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‘He spent a year saying he wasn’t ready for commitment – now he’s in a relationship with someone else’

Ask Roe: They’re already posting pictures together and I feel like an idiot

Dear Roe,

I’m turning 30 next month and I’m about to lose all faith in dating. Three months ago, I ended a year-long “situationship” with a man who has strung me along and (I’m starting to realise) used me for sex and entertainment without ever committing to me. He spent the year telling me I was “the coolest girl he knew” and “the type of woman he could see himself with” but claimed he had baggage from his last relationship and needed to work through it so he could fully commit to his next partner – who he repeatedly indicated could be me. But he never did commit. He would call me on weekends or evenings and we spent a lot of time together, but never doing anything like a relationship, like meeting his family or planning dates in the future. I finally got sick of this and said he shouldn’t call me again unless he wanted a relationship, and he texted a few times but only to “hang out”.

Not seeing him again was so difficult but now I see from social media that he’s in a new relationship. They’re already taking pictures together and being public and I feel like an idiot. This isn’t the first time I’ve spent months and months in these types of situations, where I work so hard to be accommodating and understanding to men who end up just stringing me along. I’m turning 30 and I can’t do this again. My friends are all in serious relationships and getting engaged and while I don’t need that immediately, I do want a real relationship and commitment. I want to build a life with someone and I’m never going to get there if I spend more time getting messed around. What do I do?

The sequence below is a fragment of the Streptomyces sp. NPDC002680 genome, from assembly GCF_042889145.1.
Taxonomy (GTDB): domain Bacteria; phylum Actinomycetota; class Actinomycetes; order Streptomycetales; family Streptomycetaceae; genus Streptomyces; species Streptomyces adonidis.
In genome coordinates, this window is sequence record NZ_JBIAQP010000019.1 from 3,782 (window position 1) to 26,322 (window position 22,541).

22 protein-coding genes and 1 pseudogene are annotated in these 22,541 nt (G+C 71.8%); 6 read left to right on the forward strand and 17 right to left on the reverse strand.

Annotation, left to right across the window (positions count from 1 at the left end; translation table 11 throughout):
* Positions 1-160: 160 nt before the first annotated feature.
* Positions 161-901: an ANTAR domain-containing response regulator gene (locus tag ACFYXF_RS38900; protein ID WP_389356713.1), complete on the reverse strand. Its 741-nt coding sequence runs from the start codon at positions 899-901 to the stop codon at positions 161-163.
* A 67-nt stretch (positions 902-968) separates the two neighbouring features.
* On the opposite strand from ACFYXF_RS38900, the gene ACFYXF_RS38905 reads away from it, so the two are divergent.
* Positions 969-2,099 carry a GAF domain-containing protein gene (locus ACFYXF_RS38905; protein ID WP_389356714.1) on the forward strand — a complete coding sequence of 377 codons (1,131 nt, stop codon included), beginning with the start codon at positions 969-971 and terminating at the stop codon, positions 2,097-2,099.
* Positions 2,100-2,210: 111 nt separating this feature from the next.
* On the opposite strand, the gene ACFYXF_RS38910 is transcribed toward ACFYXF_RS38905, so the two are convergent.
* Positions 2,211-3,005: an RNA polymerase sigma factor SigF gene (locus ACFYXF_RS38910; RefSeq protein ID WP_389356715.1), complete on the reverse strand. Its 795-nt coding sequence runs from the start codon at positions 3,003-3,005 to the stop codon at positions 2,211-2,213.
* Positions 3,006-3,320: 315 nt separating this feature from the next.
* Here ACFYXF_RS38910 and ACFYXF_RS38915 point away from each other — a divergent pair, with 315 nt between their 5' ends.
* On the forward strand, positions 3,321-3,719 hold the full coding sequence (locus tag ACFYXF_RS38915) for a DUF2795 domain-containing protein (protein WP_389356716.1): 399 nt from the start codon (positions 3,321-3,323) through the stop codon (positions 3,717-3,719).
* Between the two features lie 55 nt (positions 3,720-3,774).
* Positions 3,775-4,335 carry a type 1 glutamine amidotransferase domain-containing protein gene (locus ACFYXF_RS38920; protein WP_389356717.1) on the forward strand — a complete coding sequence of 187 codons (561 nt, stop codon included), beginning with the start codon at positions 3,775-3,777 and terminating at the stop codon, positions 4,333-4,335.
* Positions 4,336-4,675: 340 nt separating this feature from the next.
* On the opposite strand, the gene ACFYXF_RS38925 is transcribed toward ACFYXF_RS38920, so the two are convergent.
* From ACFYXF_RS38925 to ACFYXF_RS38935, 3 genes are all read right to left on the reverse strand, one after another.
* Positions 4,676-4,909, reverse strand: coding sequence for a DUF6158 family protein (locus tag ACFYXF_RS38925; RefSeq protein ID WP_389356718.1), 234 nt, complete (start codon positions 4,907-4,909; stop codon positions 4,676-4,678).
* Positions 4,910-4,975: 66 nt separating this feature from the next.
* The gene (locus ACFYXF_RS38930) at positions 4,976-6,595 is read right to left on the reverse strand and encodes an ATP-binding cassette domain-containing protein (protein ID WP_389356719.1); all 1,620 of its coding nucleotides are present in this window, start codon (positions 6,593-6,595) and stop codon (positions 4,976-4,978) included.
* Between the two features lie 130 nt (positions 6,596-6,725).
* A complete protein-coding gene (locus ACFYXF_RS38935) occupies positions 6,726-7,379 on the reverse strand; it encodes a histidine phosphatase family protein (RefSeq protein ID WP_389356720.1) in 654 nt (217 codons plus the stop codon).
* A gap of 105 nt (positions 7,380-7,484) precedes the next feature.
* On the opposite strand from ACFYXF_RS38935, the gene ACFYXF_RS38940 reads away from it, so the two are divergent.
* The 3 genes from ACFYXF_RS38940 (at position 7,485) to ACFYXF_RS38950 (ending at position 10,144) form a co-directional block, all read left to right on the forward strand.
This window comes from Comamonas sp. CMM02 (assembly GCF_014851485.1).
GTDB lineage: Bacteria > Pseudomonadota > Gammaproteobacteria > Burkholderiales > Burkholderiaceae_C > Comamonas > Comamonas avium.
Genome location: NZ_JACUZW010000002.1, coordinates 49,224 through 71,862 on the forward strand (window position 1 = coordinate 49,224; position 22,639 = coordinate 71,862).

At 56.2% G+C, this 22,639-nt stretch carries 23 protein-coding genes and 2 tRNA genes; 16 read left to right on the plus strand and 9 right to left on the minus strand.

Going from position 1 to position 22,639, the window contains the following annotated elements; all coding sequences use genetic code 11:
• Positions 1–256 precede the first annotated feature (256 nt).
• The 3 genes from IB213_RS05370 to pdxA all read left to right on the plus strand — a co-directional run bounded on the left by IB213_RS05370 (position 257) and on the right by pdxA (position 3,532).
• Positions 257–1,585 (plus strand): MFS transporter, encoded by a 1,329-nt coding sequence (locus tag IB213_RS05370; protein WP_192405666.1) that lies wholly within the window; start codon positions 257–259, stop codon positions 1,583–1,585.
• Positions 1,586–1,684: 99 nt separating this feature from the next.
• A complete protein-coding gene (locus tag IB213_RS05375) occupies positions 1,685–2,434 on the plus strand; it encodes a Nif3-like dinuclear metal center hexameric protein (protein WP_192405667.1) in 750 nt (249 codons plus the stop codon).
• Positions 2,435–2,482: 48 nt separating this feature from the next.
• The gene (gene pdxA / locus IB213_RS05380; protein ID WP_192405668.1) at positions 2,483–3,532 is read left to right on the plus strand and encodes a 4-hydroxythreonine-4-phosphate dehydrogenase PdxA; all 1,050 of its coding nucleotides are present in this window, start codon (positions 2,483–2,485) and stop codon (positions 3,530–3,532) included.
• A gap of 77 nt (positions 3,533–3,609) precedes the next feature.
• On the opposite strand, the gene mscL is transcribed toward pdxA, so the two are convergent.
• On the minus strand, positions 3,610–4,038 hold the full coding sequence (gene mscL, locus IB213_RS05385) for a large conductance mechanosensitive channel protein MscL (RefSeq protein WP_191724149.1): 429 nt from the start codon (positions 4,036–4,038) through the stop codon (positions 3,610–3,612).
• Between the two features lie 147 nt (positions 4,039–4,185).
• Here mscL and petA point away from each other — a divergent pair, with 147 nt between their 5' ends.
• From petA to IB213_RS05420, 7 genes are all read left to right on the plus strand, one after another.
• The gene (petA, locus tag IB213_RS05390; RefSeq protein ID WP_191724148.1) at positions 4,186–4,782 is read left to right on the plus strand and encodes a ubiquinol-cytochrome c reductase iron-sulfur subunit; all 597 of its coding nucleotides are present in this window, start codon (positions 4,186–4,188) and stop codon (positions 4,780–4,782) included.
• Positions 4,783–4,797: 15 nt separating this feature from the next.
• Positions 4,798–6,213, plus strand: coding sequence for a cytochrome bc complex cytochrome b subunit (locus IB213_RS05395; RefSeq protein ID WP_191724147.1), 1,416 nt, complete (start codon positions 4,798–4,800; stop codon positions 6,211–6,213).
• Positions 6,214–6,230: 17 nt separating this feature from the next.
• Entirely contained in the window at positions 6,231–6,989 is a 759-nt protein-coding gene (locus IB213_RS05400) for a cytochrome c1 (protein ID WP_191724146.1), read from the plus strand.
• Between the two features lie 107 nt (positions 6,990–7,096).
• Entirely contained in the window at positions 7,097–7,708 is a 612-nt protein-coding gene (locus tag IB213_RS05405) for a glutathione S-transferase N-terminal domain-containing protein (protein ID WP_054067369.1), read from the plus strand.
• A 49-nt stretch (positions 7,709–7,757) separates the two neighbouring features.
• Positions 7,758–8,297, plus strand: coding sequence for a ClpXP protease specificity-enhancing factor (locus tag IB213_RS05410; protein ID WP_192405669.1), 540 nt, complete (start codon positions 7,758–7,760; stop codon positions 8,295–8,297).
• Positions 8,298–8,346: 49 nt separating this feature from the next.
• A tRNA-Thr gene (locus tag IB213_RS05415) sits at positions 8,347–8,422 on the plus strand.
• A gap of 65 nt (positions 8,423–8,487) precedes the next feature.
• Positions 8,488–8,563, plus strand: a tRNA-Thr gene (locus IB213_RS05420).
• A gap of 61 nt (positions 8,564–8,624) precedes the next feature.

This birthday is going to be so important for you. Not simply because you’re turning 30 but because this is the year that you start taking your power back. What milestone birthdays are good for is thinking about where we’ve come from, where we are, and where we want to be. Transitional moments are opportunities to take stock and feel motivated to make change, and it sounds like you are already feeling that emotional pull towards transformation. You feel like you’re at breaking point, you feel the awareness and urgency that comes with knowing that a pattern has to change. This is a great place to start. All you need now are some steps to follow so you can start forging a new path for yourself – one that actually leads you where you want to go.


I’m going to give you some of the cheat-codes for now and in the future, but it’s really important to find yourself a good therapist who will be able to help you explore your past, so that it doesn’t keep defining your future. Patterns are formed by repetition, and it’s important to figure out when and why you started forming attachments to emotionally unavailable men and kept chasing them and shrinking yourself down to please them – even as they offered you nothing in return. It will be important for you to figure out how your self-esteem and sense of self-worth is tied into the attention of men, instead of believing that you are wonderful and worthy and deserve better than lies, placations and confusion. A good therapist will help you figure out what negative self-beliefs you are unconsciously perpetuating as you return again and again to men who make you believe that you don’t deserve respect, love or commitment.